Storing a C pointer in a Python class instance

L

lallous

Hello

From my C extension module I want to store a C pointer in a given PyObject.

The only way I figure how to do it is to use Py_BuildValues and store the
poiner casted to Py_ssize_t, thus:

Py_BuildValues("n", (Py_ssize_t)my_ptr)

Can it be done differently?

Regards,
Elias
 
F

Falcolas

Hello

From my C extension module I want to store a C pointer in a given PyObject.

The only way I figure how to do it is to use Py_BuildValues and store the
poiner casted to Py_ssize_t, thus:

Py_BuildValues("n", (Py_ssize_t)my_ptr)

Can it be done differently?

Regards,
Elias

You can use a "PyCObject_FromVoidPtr"

http://docs.python.org/c-api/cobject.html

PyArg_ParseTuple(args, "O", &pyVoidPointer);
castPointer = (type *) PyCObject_AsVoidPtr(pyVoidPointer);
return PyCObject_FromVoidPtr((void *) castPointer, NULL);
 
S

sturlamolden

Hello

From my C extension module I want to store a C pointer in a given PyObject.

The only way I figure how to do it is to use Py_BuildValues and store the
poiner casted to Py_ssize_t,

Formally, you should cast the pointer to Py_intptr_t, as it has the
same size as void*. Py_ssize_t has the same size as size_t, but the C
standard does not mandate that sizeof(void*) == sizeof(size_t). In
fact there are segment and offset architectures where this is not
true. Casting a pointer to Py_ssize_t accidentally works if you have a
flat address space.

Can it be done differently?

You can use PyCObject, or write your own extension type that wraps the
pointer (very easy to to with Cython or Pyrex). The advantage of using
an extension type is you have a guarantee from Python on the
deallocator method being called (cdef __dealloc__ in Cython). If the
pointer references a resource that needs to be closed, this is safer
than using a __del__ method in a Python class.
 
C

Carl Banks

You can use PyCObject, or write your own extension type that wraps the
pointer (very easy to to with Cython or Pyrex). The advantage of using
an extension type is you have a guarantee from Python on the
deallocator method being called (cdef __dealloc__ in Cython).

CObjects can be passed a C function as a deallocator; this should work
as reliably as a custom class deallocator.


Carl Banks
 
S

sturlamolden

CObjects can be passed a C function as a deallocator; this should work
as reliably as a custom class deallocator.

Carl Banks

Except that __del__ prevents cyclic GC.
 
L

lallous

Thanks everyone.

Finally, I used Falcolas suggestion and took into consideration
sturlamolden's comments.

Regards,
Elias
 
L

lallous

Hello

After using the PyCObject, I cannot pickle the class anymore.
Any simple solution to this problem? (or resorting to __reduce__ is the only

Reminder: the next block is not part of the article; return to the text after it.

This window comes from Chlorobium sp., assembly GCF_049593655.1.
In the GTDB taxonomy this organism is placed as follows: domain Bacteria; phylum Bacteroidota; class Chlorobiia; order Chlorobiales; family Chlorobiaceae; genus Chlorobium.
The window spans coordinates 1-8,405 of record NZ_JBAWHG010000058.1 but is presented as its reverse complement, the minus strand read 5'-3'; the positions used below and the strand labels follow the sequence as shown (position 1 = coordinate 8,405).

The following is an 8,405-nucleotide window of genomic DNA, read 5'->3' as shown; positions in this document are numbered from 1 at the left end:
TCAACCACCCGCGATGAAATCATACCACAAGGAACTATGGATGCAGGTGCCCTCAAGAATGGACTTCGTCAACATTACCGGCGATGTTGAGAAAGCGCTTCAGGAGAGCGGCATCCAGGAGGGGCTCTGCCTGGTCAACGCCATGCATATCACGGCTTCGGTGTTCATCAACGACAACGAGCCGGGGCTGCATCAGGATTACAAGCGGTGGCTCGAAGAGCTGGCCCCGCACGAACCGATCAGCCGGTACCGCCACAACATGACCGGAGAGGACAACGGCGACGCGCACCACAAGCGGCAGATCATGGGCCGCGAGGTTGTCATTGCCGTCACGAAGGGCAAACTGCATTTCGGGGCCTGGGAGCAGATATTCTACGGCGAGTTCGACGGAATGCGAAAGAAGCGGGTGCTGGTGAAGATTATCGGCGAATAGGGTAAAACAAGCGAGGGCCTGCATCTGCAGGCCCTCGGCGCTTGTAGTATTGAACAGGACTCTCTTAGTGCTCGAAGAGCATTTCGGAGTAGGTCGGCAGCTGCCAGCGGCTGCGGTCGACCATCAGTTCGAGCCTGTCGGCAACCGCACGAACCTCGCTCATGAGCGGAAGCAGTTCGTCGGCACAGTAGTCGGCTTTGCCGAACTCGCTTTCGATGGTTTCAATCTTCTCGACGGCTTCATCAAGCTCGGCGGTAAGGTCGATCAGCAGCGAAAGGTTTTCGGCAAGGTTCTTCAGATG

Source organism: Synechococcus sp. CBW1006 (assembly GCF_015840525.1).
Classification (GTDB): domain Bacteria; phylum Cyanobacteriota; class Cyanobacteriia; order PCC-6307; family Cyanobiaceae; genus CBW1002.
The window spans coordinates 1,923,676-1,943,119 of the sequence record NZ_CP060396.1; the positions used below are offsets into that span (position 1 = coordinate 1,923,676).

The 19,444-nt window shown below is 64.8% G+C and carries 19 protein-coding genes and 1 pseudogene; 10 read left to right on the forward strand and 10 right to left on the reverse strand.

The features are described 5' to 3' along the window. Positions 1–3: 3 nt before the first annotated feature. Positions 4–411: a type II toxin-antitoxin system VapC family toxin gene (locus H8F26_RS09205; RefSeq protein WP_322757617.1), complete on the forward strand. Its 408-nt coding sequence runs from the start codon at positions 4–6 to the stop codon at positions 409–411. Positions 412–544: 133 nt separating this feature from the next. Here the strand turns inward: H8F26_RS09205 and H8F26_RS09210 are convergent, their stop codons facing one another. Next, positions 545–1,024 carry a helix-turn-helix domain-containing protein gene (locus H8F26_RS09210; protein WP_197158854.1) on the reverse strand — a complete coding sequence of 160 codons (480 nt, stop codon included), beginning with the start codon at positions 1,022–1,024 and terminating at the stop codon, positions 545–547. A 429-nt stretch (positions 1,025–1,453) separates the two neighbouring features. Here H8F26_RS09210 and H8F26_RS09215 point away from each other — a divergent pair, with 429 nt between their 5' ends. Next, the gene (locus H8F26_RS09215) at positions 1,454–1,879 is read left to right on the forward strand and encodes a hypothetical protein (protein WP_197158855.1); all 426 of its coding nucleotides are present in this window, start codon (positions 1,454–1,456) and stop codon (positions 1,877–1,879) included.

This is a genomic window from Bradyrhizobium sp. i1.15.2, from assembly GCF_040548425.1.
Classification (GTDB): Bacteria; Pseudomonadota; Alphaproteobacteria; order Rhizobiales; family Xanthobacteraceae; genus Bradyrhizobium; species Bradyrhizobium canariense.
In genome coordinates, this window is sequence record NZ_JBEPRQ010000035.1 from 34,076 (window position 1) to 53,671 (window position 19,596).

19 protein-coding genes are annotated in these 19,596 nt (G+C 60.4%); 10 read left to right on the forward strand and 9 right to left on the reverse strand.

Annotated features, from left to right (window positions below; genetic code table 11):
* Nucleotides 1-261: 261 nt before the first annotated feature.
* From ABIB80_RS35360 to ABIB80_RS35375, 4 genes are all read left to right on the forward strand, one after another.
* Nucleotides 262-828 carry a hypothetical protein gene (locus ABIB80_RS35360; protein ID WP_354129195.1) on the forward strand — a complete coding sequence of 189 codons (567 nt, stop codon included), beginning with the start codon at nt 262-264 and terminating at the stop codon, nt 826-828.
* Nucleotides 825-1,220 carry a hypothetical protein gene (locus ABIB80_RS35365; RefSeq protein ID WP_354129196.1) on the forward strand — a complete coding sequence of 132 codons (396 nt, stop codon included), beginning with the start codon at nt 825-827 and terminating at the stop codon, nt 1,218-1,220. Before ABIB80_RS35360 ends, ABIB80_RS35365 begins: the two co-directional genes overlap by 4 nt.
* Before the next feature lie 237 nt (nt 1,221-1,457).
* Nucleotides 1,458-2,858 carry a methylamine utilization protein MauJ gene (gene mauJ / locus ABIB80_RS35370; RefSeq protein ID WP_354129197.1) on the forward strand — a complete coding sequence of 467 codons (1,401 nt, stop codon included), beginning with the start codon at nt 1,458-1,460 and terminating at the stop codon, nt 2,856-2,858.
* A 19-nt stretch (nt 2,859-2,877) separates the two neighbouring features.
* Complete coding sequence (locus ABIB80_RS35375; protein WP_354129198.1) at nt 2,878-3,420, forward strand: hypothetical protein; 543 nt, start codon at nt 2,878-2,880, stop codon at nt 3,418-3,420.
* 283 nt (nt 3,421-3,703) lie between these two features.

solution?)

Thanks,
Elias
 
C

Carl Banks

Hello

After using the PyCObject, I cannot pickle the class anymore.
Any simple solution to this problem? (or resorting to __reduce__ is the only
solution?)


You can't pickle a CObject, you'd have to create a custom type (one
that implements one of the pickling methods) for that. Or arrange for
whatever object contains the CObject to pack and unpack it manually.

Out of curiosity, what kind of data you storing in this CObject?
Maybe we can help you choose a better way to handle it at the C level.


Carl Banks
 
C

Carl Banks

Except that __del__ prevents cyclic GC.

You are mistaken on two counts.

First of all, a CObject is not a container. It can't prevent cyclic
GC because it's never a part of a cycle.

Second, CObjects do not have a __del__ method. They call the supplied
constructor from the type's tp_dealloc slot. Use of the tp_dealloc
slot does not, by itself, prevent cyclic GC.

Bottom line is, the CObject's deallocator is as reliable as a custom
type's tp_dealloc.


Carl Banks
 
S

sturlamolden

Second, CObjects do not have a __del__ method.  They call the supplied
constructor from the type's tp_dealloc slot.  Use of the tp_dealloc
slot does not, by itself, prevent cyclic GC.

Bottom line is, the CObject's deallocator is as reliable as a custom
type's tp_dealloc.

You are right. I did not look at the PyCObject_* API close enough.

I thought of wrapping the CObject with a Python class, and calling the
destructor from __del__. That would be less reliable.

S.M.
 
L

lallous

Carl Banks said:
You can't pickle a CObject, you'd have to create a custom type (one
that implements one of the pickling methods) for that. Or arrange for
whatever object contains the CObject to pack and unpack it manually.

Out of curiosity, what kind of data you storing in this CObject?
Maybe we can help you choose a better way to handle it at the C level.

I am wrapping a C++ pointer with the python object. That way I can tell with
which C++ object a given python class instance is associated.

The thing is when developing, I need to pickle but I don't need the C++
pointer, so I solved the problem with conditional compilation:
- testing: pickle allowed and "This" is stored in the py object
- production code: no need to pickle and "this" and "pyobject" are bound

Thanks,
Elias
 

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